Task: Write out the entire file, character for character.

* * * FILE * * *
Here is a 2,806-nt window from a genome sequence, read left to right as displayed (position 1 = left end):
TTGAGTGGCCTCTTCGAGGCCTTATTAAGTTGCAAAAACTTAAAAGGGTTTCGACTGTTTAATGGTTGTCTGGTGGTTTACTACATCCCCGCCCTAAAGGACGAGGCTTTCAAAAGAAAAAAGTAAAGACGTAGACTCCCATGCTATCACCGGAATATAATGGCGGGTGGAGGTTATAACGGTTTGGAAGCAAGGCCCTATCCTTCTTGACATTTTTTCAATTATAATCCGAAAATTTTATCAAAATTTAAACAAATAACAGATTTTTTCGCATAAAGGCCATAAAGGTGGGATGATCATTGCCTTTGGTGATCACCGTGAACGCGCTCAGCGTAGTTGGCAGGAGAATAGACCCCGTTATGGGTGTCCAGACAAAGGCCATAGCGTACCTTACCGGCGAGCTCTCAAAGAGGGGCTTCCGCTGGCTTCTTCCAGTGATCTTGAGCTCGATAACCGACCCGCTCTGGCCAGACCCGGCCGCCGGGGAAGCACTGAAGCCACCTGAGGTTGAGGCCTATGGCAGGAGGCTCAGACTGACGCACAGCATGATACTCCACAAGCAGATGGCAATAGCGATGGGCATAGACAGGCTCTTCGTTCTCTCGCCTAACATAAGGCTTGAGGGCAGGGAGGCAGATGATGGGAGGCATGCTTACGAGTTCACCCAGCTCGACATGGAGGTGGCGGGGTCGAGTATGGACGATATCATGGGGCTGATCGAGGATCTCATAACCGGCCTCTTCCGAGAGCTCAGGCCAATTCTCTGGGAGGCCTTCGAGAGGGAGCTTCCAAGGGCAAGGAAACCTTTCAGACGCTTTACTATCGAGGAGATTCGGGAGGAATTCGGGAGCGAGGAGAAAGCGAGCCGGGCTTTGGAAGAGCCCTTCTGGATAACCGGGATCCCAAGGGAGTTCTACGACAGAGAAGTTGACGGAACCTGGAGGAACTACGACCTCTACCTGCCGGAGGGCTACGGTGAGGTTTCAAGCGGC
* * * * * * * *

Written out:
Here is a 2,806-nt window from a genome sequence, read left to right as displayed (position 1 = left end):
TTGAGTGGCCTCTTCGAGGCCTTATTAAGTTGCAAAAACTTAAAAGGGTTTCGACTGTTTAATGGTTGTCTGGTGGTTTACTACATCCCCGCCCTAAAGGACGAGGCTTTCAAAAGAAAAAAGTAAAGACGTAGACTCCCATGCTATCACCGGAATATAATGGCGGGTGGAGGTTATAACGGTTTGGAAGCAAGGCCCTATCCTTCTTGACATTTTTTCAATTATAATCCGAAAATTTTATCAAAATTTAAACAAATAACAGATTTTTTCGCATAAAGGCCATAAAGGTGGGATGATCATTGCCTTTGGTGATCACCGTGAACGCGCTCAGCGTAGTTGGCAGGAGAATAGACCCCGTTATGGGTGTCCAGACAAAGGCCATAGCGTACCTTACCGGCGAGCTCTCAAAGAGGGGCTTCCGCTGGCTTCTTCCAGTGATCTTGAGCTCGATAACCGACCCGCTCTGGCCAGACCCGGCCGCCGGGGAAGCACTGAAGCCACCTGAGGTTGAGGCCTATGGCAGGAGGCTCAGACTGACGCACAGCATGATACTCCACAAGCAGATGGCAATAGCGATGGGCATAGACAGGCTCTTCGTTCTCTCGCCTAACATAAGGCTTGAGGGCAGGGAGGCAGATGATGGGAGGCATGCTTACGAGTTCACCCAGCTCGACATGGAGGTGGCGGGGTCGAGTATGGACGATATCATGGGGCTGATCGAGGATCTCATAACCGGCCTCTTCCGAGAGCTCAGGCCAATTCTCTGGGAGGCCTTCGAGAGGGAGCTTCCAAGGGCAAGGAAACCTTTCAGACGCTTTACTATCGAGGAGATTCGGGAGGAATTCGGGAGCGAGGAGAAAGCGAGCCGGGCTTTGGAAGAGCCCTTCTGGATAACCGGGATCCCAAGGGAGTTCTACGACAGAGAAGTTGACGGAACCTGGAGGAACTACGACCTCTACCTGCCGGAGGGCTACGGTGAGGTTTCAAGCGGC